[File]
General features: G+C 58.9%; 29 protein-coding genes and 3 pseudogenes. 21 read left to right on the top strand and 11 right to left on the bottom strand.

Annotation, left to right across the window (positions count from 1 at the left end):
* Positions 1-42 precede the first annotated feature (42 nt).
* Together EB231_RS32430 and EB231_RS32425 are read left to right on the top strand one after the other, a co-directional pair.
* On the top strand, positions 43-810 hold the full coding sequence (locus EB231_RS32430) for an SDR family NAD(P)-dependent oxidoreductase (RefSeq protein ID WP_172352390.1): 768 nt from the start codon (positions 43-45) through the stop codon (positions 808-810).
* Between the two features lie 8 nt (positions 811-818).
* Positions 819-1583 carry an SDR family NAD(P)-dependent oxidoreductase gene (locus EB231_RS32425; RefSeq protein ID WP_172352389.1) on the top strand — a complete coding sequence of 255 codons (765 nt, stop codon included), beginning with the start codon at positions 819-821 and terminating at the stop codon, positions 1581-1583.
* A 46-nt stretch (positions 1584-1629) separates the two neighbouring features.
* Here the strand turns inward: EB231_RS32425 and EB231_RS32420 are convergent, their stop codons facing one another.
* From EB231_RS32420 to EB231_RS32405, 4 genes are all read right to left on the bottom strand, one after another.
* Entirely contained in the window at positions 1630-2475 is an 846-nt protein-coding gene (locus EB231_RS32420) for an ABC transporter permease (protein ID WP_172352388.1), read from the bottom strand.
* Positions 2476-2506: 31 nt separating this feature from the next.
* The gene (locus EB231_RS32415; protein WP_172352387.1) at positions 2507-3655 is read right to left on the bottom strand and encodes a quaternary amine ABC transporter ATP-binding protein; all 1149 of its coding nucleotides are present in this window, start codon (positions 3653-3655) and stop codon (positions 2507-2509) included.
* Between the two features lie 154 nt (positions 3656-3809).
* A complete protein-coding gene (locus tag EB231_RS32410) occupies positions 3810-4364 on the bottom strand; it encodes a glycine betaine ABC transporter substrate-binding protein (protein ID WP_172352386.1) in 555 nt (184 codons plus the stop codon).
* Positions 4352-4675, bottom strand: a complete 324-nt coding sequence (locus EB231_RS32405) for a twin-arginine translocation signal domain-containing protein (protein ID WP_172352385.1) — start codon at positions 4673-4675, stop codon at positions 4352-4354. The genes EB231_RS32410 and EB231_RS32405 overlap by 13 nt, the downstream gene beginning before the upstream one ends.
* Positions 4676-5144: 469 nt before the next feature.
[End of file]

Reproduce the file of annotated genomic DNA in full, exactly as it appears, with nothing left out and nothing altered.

General features: G+C 58.9%; 29 protein-coding genes and 3 pseudogenes. 21 read left to right on the top strand and 11 right to left on the bottom strand.

Annotation, left to right across the window (positions count from 1 at the left end):
* Positions 1-42 precede the first annotated feature (42 nt).
* Together EB231_RS32430 and EB231_RS32425 are read left to right on the top strand one after the other, a co-directional pair.
* On the top strand, positions 43-810 hold the full coding sequence (locus EB231_RS32430) for an SDR family NAD(P)-dependent oxidoreductase (RefSeq protein ID WP_172352390.1): 768 nt from the start codon (positions 43-45) through the stop codon (positions 808-810).
* Between the two features lie 8 nt (positions 811-818).
* Positions 819-1583 carry an SDR family NAD(P)-dependent oxidoreductase gene (locus EB231_RS32425; RefSeq protein ID WP_172352389.1) on the top strand — a complete coding sequence of 255 codons (765 nt, stop codon included), beginning with the start codon at positions 819-821 and terminating at the stop codon, positions 1581-1583.
* A 46-nt stretch (positions 1584-1629) separates the two neighbouring features.
* Here the strand turns inward: EB231_RS32425 and EB231_RS32420 are convergent, their stop codons facing one another.
* From EB231_RS32420 to EB231_RS32405, 4 genes are all read right to left on the bottom strand, one after another.
* Entirely contained in the window at positions 1630-2475 is an 846-nt protein-coding gene (locus EB231_RS32420) for an ABC transporter permease (protein ID WP_172352388.1), read from the bottom strand.
* Positions 2476-2506: 31 nt separating this feature from the next.
* The gene (locus EB231_RS32415; protein WP_172352387.1) at positions 2507-3655 is read right to left on the bottom strand and encodes a quaternary amine ABC transporter ATP-binding protein; all 1149 of its coding nucleotides are present in this window, start codon (positions 3653-3655) and stop codon (positions 2507-2509) included.
* Between the two features lie 154 nt (positions 3656-3809).
* A complete protein-coding gene (locus tag EB231_RS32410) occupies positions 3810-4364 on the bottom strand; it encodes a glycine betaine ABC transporter substrate-binding protein (protein ID WP_172352386.1) in 555 nt (184 codons plus the stop codon).
* Positions 4352-4675, bottom strand: a complete 324-nt coding sequence (locus EB231_RS32405) for a twin-arginine translocation signal domain-containing protein (protein ID WP_172352385.1) — start codon at positions 4673-4675, stop codon at positions 4352-4354. The genes EB231_RS32410 and EB231_RS32405 overlap by 13 nt, the downstream gene beginning before the upstream one ends.
* Positions 4676-5144: 469 nt before the next feature.